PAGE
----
By Jim Schutze
By Rachel Watts
By Lauren Drewes Daniels
By Anna Merlan
By Lee Escobedo
By Eric Nicholson
"He got tired of waiting," Fails recalls. "He pointed it at the two of us and fired off a round."
Fortunately, the shot missed. Fails later learned that police arrested the youth in the shooting death of a Pleasant Grove man that very day. A shaken Fails waited to hear from Lincoln's administration. Maybe there would be paperwork to fill out. At the very least, he thought, they would inquire about his well-being. But not a single Lincoln or DISD administrator ever discussed the shooting incident with him, he says.
Lewis' waffling on policies and decisions led one teacher to request a transfer after only one semester. Freshman history teacher Jennifer Martin, who is white, started at Lincoln in January 1996. "I started on a Monday, and by Wednesday I decided I was going to quit [eventually]," she says. "I never saw anything like what I saw at Lincoln. Never."
Martin, 29, had taught two years at an inner-city school in Houston before joining Lincoln. She grew up in inner-city Philadelphia.
Martin describes Lincoln students as completely out of control. Frequent fights in the hallways caused students to leave class en masse. Students banged on glass partitions that separated the classrooms from the hallway, screaming at the top of their lungs. One teacher warned Martin never to let a student walk behind her.
A white male teacher approached Martin with a suggestion that sickened her. "'Take 'em in, sit 'em down, and shut 'em up. If someone comes around, act like you're teaching them, then send them home,'" Martin says he told her. "'As long as you think you are going to teach them, you are fooling yourself.'"
Martin ignored the advice--but admits she struggled to gain control of some of her classes. If she asked students to quiet down, they'd tell her to shut up. On her second day, she ended up crying in the principal's office. Lewis told her that the children's behavior would not be tolerated. To prove it, he gave Martin's entire third-period class conference forms, which meant the students would not be able to return to class until their parents showed up for a meeting with the teacher.
"He took my little pinkie in his and said, 'We are going to do this the old-fashion way,'" Martin recalls. "'Promise me you won't leave.'"
Parents came in for their conferences, all of them concerned about their children's reported behavior. But the children changed completely in their parents' presence. "When they were sitting in front of their mothers, they were like, 'Yes, ma'am, no, ma'am,'" Martin says. Many of the "parents" were actually grandparents, she adds, who admitted having their own troubles controlling the children.
On Martin's third day, Dean Evelyn Akram approached her with a gentle rebuke. "I was a little surprised that you didn't know your students' names," Martin says Akram told her.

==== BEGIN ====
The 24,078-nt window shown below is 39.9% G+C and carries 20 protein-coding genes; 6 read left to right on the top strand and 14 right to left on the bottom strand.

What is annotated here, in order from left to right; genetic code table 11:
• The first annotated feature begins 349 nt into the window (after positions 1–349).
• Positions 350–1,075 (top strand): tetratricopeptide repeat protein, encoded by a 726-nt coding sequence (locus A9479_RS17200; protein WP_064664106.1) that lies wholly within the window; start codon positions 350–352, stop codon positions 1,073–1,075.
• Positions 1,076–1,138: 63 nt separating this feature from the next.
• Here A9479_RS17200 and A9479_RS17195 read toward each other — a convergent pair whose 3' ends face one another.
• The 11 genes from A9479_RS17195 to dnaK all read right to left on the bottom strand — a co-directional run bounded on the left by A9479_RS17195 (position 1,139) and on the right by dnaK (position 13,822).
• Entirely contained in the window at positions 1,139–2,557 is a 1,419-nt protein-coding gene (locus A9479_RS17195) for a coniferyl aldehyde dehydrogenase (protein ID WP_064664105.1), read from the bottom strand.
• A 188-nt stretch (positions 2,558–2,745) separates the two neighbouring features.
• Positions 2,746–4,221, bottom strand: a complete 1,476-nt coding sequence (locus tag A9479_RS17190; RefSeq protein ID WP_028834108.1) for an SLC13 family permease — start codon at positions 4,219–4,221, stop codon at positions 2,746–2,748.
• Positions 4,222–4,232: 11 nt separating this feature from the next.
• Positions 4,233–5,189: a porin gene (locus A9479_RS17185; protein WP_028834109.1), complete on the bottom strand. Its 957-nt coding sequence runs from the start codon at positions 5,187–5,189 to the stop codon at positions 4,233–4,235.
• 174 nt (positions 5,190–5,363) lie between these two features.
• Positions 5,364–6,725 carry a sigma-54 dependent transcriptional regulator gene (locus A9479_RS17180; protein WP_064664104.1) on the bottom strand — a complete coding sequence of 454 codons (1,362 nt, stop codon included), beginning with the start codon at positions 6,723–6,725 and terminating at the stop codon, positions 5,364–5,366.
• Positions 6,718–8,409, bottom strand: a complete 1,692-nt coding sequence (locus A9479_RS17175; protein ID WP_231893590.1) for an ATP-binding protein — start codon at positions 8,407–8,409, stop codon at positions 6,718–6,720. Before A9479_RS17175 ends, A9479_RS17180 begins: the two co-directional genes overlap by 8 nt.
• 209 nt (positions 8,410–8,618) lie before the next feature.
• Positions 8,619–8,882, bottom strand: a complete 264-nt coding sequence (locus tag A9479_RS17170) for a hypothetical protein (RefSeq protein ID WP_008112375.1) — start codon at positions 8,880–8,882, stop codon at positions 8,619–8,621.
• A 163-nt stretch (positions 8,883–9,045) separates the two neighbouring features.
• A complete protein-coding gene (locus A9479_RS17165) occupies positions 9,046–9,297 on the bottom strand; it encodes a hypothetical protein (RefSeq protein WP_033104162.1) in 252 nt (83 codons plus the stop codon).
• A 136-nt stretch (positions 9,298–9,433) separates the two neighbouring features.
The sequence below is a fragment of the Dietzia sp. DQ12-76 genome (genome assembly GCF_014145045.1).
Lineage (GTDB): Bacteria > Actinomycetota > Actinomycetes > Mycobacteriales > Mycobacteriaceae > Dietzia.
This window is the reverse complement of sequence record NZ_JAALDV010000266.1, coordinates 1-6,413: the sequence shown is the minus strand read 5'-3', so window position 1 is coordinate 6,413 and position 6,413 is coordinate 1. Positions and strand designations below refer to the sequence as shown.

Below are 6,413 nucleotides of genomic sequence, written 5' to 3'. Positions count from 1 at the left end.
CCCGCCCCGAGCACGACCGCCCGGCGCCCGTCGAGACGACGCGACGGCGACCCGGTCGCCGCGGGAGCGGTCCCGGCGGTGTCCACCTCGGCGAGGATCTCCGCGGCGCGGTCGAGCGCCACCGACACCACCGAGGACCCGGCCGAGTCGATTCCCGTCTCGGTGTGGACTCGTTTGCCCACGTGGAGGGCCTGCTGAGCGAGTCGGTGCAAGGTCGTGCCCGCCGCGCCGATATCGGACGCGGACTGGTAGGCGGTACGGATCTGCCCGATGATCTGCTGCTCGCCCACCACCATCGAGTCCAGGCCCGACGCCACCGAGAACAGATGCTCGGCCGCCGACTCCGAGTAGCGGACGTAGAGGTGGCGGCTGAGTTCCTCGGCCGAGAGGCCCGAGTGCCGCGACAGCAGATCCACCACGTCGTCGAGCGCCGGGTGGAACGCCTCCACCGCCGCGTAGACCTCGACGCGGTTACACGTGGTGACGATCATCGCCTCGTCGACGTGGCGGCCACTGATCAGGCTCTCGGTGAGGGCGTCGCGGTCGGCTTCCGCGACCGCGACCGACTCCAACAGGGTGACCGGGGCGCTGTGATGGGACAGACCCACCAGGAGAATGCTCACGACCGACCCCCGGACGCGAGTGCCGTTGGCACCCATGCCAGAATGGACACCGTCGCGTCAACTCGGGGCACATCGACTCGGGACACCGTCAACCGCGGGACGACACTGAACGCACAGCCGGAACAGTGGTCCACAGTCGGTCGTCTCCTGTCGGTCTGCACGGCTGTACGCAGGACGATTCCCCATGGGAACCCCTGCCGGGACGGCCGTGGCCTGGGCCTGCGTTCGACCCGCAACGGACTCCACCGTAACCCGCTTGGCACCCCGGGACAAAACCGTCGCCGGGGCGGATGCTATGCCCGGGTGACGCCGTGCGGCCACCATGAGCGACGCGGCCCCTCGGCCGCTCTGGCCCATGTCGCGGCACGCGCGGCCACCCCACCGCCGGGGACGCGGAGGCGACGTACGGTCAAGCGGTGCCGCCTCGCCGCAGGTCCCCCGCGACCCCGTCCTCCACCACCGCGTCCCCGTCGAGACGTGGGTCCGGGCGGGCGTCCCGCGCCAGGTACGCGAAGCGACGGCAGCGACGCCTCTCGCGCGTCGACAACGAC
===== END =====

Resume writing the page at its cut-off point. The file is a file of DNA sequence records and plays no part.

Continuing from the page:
The criticism stung. "I had been there two days! I had kids with names like Shaquilla, Tamika, Laqualla--names I never heard before," Martin says. "I had one guy in the back of the class saying 'here' for everybody."
A few weeks later, Martin reported a student to the principal's office for cursing her. "I asked him to be quiet, and he responded, 'Fuck you, you big-mouth bitch.'" The student, she says, got a mere verbal warning for his behavior. Martin says she couldn't believe it when a few days later, the school suspended another young man for two days. His transgression: showing up at school without any socks.
But Martin says the last straw came in April during a series of well-documented episodes with a 14-year-old student we'll call Kevin (not his real name).
Martin says Kevin had taken an instant dislike to her. Then he began threatening to kill her, she says. He made it very clear that he did not like white people, and specifically did not like Martin. "The kid would say he was going to kill me. [He'd say] I was white and he was black and I was racist. He'd tell the other students, 'See, she wants to flunk all the black people,' which was nonsense, because all my kids were black."
If the boy passed Martin in the hallway, he would glare at her. If she asked him a question, he'd dismiss her with an expletive. Martin says she had turned the student in before for hitting girls in his class. She grew to fear him.
One day, after the bell rang, the student began to file out with all the other students. But when he reached the door, he turned abruptly, looked at Martin, and screamed, "Kill whitey, kill whitey, kill all the whiteys!"
Martin escorted the boy to the principal's office. When the student admitted threatening to kill his teacher, Lewis immediately ordered him expelled for the year. The police were called, and Martin reported the incident. When Vice Principal Richard Lamb asked the boy why he threatened his teacher's life, the 14-year-old answered that he did not like her because he preferred his other teacher, who is black. He didn't like white people, he explained, because whites were racist. He sobbed throughout.
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